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Why These 7 Eternal Flames Around The World Keep On Burning

The president of Turkmenistan announced plans this year to extinguish the country's famous "Gates of Hell" gas crater. But it's by no means the only one of its kind. We rounded up the eternal flames still burning in all corners of the globe.

Photo of a man taking a picture of Turkmenistan's Gates of Hell gas crater's giant flames

Turkmenistan's "Gates of Hell" gas crater.

On Jan. 8, Turkmenistan’s leader Gurbanguly Berdymukhamedov, known for his authoritarian tendencies, announced on television that he had set his sights on the Darvaza Gas Crater, also known as the “Gates of Hell”, a mysterious vat of flames that has been spewing fire for over 50 years in the Karakum Desert.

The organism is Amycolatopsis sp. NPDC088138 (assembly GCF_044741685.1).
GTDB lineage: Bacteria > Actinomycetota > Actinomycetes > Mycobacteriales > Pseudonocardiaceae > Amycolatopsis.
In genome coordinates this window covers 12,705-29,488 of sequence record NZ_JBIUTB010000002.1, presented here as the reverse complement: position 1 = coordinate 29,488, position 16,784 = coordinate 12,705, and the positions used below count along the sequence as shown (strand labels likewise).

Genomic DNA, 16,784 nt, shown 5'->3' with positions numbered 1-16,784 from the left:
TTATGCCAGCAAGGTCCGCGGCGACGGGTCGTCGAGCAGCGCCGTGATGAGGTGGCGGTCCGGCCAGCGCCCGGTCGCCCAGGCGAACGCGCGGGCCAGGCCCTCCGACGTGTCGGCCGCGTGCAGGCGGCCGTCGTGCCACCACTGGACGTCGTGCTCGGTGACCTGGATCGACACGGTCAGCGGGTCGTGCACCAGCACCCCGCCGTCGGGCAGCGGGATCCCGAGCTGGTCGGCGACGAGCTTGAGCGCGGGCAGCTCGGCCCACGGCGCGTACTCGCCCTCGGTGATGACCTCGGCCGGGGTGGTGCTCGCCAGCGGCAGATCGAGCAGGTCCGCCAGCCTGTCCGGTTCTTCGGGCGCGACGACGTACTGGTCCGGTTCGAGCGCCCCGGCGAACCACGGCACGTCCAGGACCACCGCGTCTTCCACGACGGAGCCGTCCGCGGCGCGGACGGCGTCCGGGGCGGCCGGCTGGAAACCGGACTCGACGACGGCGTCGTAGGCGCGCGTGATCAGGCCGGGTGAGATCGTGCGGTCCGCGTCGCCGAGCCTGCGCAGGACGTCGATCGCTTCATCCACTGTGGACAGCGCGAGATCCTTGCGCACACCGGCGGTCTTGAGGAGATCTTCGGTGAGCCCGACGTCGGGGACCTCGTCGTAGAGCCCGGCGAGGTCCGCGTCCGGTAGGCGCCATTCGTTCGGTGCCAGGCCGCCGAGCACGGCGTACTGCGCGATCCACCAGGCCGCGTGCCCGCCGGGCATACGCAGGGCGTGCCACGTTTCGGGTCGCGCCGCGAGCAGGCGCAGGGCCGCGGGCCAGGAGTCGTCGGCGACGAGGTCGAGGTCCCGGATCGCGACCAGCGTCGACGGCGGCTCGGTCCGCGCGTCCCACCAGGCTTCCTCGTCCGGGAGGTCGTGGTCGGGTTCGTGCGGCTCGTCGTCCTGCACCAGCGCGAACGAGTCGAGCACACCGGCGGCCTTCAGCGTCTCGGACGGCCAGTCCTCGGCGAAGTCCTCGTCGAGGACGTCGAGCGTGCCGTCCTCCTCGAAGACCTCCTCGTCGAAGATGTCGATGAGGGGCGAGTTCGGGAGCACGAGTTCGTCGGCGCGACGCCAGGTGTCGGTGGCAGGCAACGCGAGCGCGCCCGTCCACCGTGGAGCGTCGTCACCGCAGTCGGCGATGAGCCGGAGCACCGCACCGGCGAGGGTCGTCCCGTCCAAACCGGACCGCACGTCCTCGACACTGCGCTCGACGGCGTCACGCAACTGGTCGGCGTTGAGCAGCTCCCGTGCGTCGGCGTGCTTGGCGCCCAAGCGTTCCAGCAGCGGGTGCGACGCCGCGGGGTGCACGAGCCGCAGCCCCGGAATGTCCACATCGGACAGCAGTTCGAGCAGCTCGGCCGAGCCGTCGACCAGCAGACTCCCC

The burning crater is one of the central Asian country’s few tourist attractions, yet President Berdymukhamedov has ordered it extinguished once and for all, saying the methane-belching pit was bad for the environment and locals’ health, while also representing a lost opportunity for the impoverished nation to capture marketable gas.

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Society

Urban Indigenous: How Peru's Shipibo-Conibo Keep Amazon Culture Alive In The City

For four years, indigenous photographer David Díaz Gonzales has documented the lives and movements of his Shipibo-Conibo community, as many of them migrated from their native Peruvian Amazon to the city. A work of remembrance and resistance.

For Shipibo-Conibo women, sporting a fringe is usually a sign of celebration or ceremony.

Rosa Chávez Yacila

YARINACOCHA — It was decades ago when the Shipibo-Conibo left their settlements along the banks of the Ucayali River, in eastern Peru, to begin a great migration to the cities. Still among the largest Amazonian communities in Peru — 32,964 according to the Ministry of Culture — though most Shipibo-Conibo now live in the urban district of Yarinacocha.

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